Trump allies win in South Dakota, lead in Montana midterm primearies By Reuters


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© Reuters. FILE PHOTO: US President Donald Trump walks past Interior Secretary Ryan Zinke as he stands to address the 17th annual September 11 observance at the Flight 93 National Memorial near Shanksville, Pennsylvania, US, September 11, 2018. REUTERS/Kevin Lam

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By Jason Lange and David Morgan

WASHINGTON (Reuters) -South Dakota Governor Kristi Noem, a staunch ally of former President Donald Trump, easily won the Republican nomination to seek reelection in November, while a former member of Trump’s cabinet led in his Montana primary for the US House of Representatives on Tuesday.

Noem, known for her opposition to COVID-19 restrictions, won her primary with 77% of the vote, while former Trump Interior Secretary Ryan Zinke of Montana held a narrow lead as he seeks the party’s nomination to return to Congress.

Progressive Democrats were also being put to the test in a pair of California races, where San Francisco’s district attorney faced a recall attempt and the Los Angeles mayor’s race was a contest between a liberal congresswoman and a real estate developer who was a former Republican.

With President Joe Biden slumping in the polls and soaring inflation souring voters’ moods, Republicans are expected to win control of the House and possibly the Senate, which would bring Biden’s agenda to a halt and give Republicans the power to launch distracting and possibly politically damage investigations.

Just 41% of Americans approve of Biden’s performance as president, near the lowest level of his presidency, according to a Reuters/Ipsos public opinion poll on Tuesday.

The poll also showed the Democratic Party and the Republican party were neck-and-neck in voter preferences ahead of the November congressional elections. Thirty-nine percent said they would vote for a Democrat compared to 37% picking a Republican. The difference was well within the poll’s 4 percentage point credibility interval.

Voters in New Jersey, Iowa, Mississippi and New Mexico also cast ballots on Tuesday in nominating contests that will set the competitive field for Nov. 8’s elections.

In Montana, with about 32% of the expected vote counted, Zinke led Al Olszewski, a former Montana state senator, by 44% to 38%, according to Edison Research.

Zinke’s primary came months after an inspector general report accused him of using his position as head of the Interior Department to advance a development project in his hometown and lying to an ethics judge. He has denied wrongdoing.

South Dakota’s Noem beat former state House speaker Steven Haugaard 77% to 23%.

Noem has been mentioned as a possible vice presidential running-mate if Trump seeks election again in 2024 or as a White House candidate in her own right if he does not.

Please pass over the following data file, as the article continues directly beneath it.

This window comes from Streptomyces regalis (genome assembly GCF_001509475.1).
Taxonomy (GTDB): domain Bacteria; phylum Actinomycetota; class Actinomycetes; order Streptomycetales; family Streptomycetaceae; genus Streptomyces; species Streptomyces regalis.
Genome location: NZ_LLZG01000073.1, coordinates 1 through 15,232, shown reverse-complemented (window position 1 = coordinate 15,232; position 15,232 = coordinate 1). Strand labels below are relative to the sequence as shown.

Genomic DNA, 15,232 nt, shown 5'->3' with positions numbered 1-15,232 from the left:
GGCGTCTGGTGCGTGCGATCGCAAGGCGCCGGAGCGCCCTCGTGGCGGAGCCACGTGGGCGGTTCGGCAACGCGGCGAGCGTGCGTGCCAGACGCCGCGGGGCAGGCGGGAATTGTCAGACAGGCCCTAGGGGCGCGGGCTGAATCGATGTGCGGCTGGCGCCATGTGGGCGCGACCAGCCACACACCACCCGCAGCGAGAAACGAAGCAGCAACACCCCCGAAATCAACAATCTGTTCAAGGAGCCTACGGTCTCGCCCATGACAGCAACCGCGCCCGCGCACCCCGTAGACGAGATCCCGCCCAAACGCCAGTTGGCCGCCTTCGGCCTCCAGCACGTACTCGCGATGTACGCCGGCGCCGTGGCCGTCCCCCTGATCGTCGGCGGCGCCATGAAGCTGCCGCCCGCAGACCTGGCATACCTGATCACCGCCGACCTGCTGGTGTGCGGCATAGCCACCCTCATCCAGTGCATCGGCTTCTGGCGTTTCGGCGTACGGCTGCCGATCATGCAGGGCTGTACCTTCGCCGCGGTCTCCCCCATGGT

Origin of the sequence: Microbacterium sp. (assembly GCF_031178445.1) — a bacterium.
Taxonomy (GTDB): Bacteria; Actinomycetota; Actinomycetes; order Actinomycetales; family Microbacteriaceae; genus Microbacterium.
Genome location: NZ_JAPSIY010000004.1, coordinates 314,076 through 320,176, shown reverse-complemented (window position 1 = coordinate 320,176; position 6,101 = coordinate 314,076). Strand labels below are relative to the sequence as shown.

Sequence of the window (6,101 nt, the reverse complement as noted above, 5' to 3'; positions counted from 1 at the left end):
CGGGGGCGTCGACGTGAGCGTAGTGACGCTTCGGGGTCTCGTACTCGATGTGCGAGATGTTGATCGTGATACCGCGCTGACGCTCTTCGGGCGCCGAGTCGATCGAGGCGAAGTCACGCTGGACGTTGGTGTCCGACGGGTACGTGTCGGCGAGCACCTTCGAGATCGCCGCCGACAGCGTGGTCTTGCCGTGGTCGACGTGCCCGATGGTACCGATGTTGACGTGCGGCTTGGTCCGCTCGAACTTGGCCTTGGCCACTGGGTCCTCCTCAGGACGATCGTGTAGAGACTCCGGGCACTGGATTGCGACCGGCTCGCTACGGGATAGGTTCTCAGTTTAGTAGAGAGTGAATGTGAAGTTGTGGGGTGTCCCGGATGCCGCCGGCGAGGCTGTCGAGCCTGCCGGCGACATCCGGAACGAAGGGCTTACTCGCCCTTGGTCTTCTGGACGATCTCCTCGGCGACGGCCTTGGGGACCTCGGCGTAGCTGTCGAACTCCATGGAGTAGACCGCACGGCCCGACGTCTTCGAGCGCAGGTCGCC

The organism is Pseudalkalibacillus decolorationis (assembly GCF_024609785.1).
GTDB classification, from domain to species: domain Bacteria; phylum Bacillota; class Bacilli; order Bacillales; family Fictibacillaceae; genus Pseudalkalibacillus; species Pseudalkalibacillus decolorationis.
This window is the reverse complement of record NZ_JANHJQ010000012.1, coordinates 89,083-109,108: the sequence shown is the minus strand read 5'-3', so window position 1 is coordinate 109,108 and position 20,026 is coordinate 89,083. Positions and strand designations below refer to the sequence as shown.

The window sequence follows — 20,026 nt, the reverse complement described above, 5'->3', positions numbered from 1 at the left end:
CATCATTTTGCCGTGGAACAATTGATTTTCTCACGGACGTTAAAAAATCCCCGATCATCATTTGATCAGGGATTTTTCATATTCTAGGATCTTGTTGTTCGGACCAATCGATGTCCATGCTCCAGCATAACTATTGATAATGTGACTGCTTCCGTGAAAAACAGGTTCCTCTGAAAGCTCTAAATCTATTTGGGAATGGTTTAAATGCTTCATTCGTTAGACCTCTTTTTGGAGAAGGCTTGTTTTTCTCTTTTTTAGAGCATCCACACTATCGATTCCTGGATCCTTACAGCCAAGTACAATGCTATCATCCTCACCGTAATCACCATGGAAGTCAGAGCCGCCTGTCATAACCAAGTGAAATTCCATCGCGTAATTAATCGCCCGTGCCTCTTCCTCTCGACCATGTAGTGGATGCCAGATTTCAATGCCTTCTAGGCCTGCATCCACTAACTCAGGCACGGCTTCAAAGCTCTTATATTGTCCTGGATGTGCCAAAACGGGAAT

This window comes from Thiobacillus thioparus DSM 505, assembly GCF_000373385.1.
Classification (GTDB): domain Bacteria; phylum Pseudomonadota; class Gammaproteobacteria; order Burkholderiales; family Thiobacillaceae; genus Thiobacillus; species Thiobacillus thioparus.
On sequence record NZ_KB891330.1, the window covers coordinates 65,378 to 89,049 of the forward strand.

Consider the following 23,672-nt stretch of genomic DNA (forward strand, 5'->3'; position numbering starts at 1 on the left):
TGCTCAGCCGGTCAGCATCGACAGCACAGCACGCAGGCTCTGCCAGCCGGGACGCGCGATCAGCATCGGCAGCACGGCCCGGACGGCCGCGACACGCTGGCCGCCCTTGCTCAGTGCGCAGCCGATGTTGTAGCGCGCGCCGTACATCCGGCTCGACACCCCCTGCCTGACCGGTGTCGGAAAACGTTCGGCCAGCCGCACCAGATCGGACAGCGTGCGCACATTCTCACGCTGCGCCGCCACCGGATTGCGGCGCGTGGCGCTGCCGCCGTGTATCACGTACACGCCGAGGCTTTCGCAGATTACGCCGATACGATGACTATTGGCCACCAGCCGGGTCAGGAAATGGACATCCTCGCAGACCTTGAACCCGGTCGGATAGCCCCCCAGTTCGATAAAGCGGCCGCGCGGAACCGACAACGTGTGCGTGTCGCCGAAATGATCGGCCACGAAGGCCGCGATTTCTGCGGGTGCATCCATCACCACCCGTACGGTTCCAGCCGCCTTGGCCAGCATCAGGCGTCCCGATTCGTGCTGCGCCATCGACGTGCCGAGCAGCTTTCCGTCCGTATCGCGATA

Republicans are favored to easily win the South Dakota governor and Montana House races in November.

HOUSE CHALLENGERS PICKED

Republicans also nominated candidates to take on embattled House Democrats, setting the stage for contests that will help determine control of that chamber.

New Jersey Republican Tom Kean Jr. His party’s nomination won to challenge embattled Democratic Representative Tom Malinowski in November, as voters cast ballots in primary elections across seven US states, according to Edison Research.

Kean, the son of popular two-time Governor Thomas Kean, had more than 45% of the vote, far ahead of any of his field of rivals. Malinowski, who is viewed as one of the most vulnerable Democrats in the country, also secured his renomination.

“I am both humbled and fully committed to flipping this seat in November,” Kean said in a tweet after winning his primary.

In Iowa, former state Senator Zach Nunn outpaced two other Republicans to seize the party nomination to challenge embattled Democratic Representative Cindy Axne.

Nunn, the only Republican contender who has held an elective office, boasts a string of endorsements from high-profile party luminaries including Trump’s former Secretary of State Mike Pompeo and several sitting House Republicans.

CALIFORNIA SHAKEOUT

Two California races also illustrate liberal-leaning voters’ frustrations with spikes in homicides and gun violence.

Polls show that San Francisco’s progressive district attorney, Chesa Boudin, is likely to be pushed out of office in a recall vote. A replacement would be chosen by the city’s mayor, London Breed, a Democrat who has criticized Boudin but has not taken a stance on the recall.

In Los Angeles, Rick Caruso, a billionaire developer and former Republican, is battling US Representative Karen Bass and a host of other liberal candidates in the mayoral election.

Caruso, who has spent more than $30 million of his own money in the campaign, made crime the centerpiece of his candidacy in a city that saw homicides reach a 15-year high in 2021. That forced Bass, a longtime progressive champion in Congress, to move to the center and pledge to put more police on the streets. Caruso and Bass could be headed to a runoff, polls show.



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